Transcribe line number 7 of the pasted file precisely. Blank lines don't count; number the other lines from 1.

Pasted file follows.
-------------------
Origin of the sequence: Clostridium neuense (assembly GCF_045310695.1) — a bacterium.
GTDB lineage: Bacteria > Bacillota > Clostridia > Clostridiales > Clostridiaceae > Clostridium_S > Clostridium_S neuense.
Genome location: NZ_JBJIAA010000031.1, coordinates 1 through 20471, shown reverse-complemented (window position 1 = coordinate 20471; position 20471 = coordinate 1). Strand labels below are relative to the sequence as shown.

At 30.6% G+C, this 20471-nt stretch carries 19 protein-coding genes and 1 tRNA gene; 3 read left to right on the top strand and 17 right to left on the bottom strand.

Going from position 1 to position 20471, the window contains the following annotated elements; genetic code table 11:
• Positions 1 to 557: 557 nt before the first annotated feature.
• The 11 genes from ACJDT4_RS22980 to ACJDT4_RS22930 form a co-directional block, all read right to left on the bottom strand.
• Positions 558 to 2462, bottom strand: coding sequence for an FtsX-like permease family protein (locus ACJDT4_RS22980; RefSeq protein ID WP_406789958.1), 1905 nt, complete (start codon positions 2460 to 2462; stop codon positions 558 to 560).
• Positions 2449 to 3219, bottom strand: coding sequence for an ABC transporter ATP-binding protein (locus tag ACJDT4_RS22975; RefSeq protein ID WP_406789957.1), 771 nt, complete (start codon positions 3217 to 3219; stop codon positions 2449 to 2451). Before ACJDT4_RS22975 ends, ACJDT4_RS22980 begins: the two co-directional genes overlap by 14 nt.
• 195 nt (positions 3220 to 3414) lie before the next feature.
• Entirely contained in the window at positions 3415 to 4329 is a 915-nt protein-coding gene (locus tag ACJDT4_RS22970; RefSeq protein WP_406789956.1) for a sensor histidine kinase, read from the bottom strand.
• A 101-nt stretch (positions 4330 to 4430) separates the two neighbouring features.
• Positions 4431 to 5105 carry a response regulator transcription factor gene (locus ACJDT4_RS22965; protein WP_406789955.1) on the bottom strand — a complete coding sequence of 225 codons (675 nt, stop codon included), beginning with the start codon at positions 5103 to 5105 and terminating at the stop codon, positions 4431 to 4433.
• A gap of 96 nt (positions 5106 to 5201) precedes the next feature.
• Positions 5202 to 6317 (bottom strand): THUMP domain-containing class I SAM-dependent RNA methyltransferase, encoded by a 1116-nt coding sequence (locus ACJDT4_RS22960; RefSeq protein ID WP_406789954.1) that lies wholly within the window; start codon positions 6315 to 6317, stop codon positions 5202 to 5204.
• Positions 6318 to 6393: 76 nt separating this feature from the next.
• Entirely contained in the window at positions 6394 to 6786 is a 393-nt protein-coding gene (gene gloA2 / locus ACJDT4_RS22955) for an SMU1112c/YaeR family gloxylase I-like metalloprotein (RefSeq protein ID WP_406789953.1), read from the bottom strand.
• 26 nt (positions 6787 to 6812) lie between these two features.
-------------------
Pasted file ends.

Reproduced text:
• The 11 genes from ACJDT4_RS22980 to ACJDT4_RS22930 form a co-directional block, all read right to left on the bottom strand.